An Interview with Luann Jennings Church & Art Network

In preparation for our upcoming workshop I was able to interview Luann Jennings of the Churchluann_jennings & Art Network.

How did you get interested in the connection between faith and a career in the arts?

It was the very first thing I thought about when I started to understand what Christianity was all about, because being an artist was my primary identity then. I wasn’t ready to give that up. I had already been working for several years as a theatre director in Atlanta, when I first heard the Gospel in a way that started to make sense to me. I had “hit bottom,” emotionally and spiritually, and realized that nothing I did or tried or ran after made my life feel meaningful. My life was all about me – and I knew me, so I knew that some terrible disconnect was going on there. There had to be something better than a life built around someone so flawed.

I stumbled accidentally into a Bible-teaching church, Intown Community Church in northeast Atlanta. That’s a funny story in itself, which I won’t go on a rabbit trail to tell now. But after listening in church for a few months, getting to know some people there, and attending a seeker-friendly Bible study, I found myself nearly ready to profess faith in Christ. I met with my pastor (Bob Cargo) and asked him, “If I do this [become a Christian], will I still be able to direct the plays of David Mamet?” Mamet is known for the poetic genius and ear-blistering quantity of profanity in his plays – and I had recently had some success directing two of them. So I was already wrestling with two of the biggest questions that artists who are Christians face: What am I “allowed” to do? And, will I have to give up any hope of worldly success? My pastor replied, “Well, I don’t know who David Mamet is, but you’re just going to have to take it on a case-by-case basis.” That was the very best advice I could have been given then, and I’ve repeated it to others many times (without the David Mamet part). I got to hear early on that there’s not a one-size-fits-all, or a one-situation-fits-all, way to be a Christian in the arts.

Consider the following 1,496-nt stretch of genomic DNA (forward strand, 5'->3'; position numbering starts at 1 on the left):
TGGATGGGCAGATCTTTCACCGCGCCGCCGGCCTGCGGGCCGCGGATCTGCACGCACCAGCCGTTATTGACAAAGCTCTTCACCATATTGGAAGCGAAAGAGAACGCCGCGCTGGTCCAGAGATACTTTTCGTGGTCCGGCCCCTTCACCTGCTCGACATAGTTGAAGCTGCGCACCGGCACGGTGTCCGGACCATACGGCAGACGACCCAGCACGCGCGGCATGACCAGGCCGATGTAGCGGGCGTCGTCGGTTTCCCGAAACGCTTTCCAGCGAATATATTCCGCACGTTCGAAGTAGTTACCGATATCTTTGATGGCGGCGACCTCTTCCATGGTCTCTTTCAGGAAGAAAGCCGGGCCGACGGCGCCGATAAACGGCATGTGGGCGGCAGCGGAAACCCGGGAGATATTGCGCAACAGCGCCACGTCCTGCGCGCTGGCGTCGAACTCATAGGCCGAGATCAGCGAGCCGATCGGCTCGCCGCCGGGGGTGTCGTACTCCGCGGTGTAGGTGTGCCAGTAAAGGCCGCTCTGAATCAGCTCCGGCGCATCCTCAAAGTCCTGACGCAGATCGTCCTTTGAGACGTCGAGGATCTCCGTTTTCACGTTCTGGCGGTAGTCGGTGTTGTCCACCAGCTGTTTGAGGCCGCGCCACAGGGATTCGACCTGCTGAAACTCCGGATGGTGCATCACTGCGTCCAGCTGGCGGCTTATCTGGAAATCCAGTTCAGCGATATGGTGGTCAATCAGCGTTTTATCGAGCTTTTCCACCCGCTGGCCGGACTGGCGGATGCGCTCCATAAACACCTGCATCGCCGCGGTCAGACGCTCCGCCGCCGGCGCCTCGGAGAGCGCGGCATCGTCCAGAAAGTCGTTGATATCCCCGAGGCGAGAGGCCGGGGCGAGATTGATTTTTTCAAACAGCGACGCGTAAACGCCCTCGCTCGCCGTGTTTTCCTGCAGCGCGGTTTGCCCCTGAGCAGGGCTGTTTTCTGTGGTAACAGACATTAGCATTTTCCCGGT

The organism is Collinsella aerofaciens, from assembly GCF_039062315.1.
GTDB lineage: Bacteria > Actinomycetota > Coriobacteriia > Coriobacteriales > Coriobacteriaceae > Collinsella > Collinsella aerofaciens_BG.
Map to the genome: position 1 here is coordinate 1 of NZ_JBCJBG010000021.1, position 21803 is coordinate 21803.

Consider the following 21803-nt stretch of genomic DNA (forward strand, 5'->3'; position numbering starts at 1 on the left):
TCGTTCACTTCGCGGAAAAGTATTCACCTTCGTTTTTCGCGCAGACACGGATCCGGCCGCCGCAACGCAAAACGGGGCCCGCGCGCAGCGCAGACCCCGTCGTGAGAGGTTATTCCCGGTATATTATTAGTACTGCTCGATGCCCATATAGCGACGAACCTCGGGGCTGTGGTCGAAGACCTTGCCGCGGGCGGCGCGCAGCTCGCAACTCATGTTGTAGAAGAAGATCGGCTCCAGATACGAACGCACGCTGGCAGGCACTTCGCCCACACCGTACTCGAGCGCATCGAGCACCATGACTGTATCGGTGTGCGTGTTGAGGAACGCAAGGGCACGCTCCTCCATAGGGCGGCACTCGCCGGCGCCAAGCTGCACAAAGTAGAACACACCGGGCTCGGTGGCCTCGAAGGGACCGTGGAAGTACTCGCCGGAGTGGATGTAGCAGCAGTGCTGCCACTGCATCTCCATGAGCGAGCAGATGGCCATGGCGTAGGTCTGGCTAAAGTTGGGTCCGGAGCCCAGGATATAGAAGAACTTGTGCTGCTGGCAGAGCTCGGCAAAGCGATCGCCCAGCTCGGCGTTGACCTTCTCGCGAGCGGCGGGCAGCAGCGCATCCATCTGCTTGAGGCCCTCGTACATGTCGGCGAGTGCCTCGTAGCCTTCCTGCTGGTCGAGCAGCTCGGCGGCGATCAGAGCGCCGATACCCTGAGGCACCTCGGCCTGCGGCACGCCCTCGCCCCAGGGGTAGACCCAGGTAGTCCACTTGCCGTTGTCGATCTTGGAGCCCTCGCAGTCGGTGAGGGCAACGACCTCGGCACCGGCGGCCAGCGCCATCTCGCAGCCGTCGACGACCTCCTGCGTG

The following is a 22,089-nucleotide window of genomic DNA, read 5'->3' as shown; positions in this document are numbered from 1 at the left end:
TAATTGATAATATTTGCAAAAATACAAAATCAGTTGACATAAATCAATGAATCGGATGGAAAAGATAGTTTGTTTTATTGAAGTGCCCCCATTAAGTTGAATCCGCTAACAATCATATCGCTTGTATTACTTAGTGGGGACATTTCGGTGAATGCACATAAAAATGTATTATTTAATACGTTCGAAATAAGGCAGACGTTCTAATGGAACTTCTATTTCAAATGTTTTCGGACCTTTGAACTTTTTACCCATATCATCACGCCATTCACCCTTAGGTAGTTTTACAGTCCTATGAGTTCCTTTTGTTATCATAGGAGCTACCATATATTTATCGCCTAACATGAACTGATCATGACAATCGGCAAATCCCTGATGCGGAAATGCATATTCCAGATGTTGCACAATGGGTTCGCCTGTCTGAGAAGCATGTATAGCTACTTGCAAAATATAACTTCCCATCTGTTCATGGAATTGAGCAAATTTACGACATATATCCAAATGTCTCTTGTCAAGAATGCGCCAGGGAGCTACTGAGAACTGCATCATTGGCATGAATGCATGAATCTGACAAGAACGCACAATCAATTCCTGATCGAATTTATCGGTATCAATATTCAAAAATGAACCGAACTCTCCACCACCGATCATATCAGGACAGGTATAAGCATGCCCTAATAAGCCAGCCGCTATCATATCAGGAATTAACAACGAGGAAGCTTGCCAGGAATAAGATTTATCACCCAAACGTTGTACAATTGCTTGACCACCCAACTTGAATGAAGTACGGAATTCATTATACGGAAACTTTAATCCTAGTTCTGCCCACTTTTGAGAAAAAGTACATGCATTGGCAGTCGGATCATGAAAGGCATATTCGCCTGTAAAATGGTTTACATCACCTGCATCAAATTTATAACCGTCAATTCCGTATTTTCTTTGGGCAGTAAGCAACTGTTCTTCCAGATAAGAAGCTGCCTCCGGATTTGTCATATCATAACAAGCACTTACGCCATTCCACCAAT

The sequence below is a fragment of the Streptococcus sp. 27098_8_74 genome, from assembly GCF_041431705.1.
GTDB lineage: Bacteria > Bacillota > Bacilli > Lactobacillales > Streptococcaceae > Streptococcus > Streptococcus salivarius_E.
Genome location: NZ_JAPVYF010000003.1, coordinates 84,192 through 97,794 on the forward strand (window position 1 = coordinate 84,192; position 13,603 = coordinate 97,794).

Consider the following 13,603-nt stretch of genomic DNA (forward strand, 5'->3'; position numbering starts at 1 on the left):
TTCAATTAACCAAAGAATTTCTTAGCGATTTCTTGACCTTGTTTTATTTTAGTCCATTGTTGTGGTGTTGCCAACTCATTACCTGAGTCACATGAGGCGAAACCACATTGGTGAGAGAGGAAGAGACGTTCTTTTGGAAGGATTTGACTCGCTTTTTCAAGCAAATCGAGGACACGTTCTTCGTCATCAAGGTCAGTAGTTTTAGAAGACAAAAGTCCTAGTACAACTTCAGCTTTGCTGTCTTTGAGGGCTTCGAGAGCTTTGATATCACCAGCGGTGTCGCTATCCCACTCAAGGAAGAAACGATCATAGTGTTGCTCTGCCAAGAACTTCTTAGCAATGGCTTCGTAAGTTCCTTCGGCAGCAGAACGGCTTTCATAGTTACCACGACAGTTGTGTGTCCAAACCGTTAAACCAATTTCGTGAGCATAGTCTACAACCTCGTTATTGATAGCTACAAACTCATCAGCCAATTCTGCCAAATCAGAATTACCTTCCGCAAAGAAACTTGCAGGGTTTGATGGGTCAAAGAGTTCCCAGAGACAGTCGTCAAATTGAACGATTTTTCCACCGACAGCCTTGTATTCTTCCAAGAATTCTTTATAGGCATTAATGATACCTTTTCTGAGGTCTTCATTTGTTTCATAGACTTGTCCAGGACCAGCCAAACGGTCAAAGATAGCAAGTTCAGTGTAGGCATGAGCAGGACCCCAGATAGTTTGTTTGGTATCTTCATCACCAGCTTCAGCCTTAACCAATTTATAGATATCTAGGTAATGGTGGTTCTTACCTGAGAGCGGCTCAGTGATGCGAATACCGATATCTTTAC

Thank goodness, no one ever told me that it wasn’t okay to be a Christian in the arts. Frankly, if anyone had, I don’t know if I would have ever put my faith in Christ. Why would I want a Savior who wouldn’t want a theatre director? And why would I want a Creator who wouldn’t want my creativity? I didn’t discover until years later that many, many artists had been made to feel that they had to choose between their faith and their creative gifts. A lot of them landed in New York City, far from God. I got to hear their stories as God drew them back to himself through telling them a different story about the value of their art to him.

How did you end up in New York City? 

God brought me here, although I didn’t realize that at the time, of course. I thought – as I tend to do – that I was making a decision that would be good for my life. I’d been working a “day job” in the worship and music department at Intown Community Church for seven years at that point, and had started my own theatre company on the side, FirstStage. We’d produced thirteen shows in four years, and we were tired. Plus, the two people I’d started the company with, Jen and Mike Tamborello, were expecting their first child, so we decided it was a good time to take a year’s break from the theatre.

I came up with a great plan to permanently get out of that church ministry day job and work full-time in theatre by opening my own acting studio. So I enrolled in a nine-month program in New York City to learn an acting technique that I planned to come back to Atlanta and teach. I had absolutely no intention of staying in the one place I swore I’d never live. Well, what God had planned for me was (1) marriage, to – I kid you not – the first single man I met here and (2) a continued life in ministry, in NYC. But I didn’t know either of those yet. Through networking, I got a day job working at Redeemer Presbyterian Church, in their worship and music department, while I took my acting class on nights and weekends.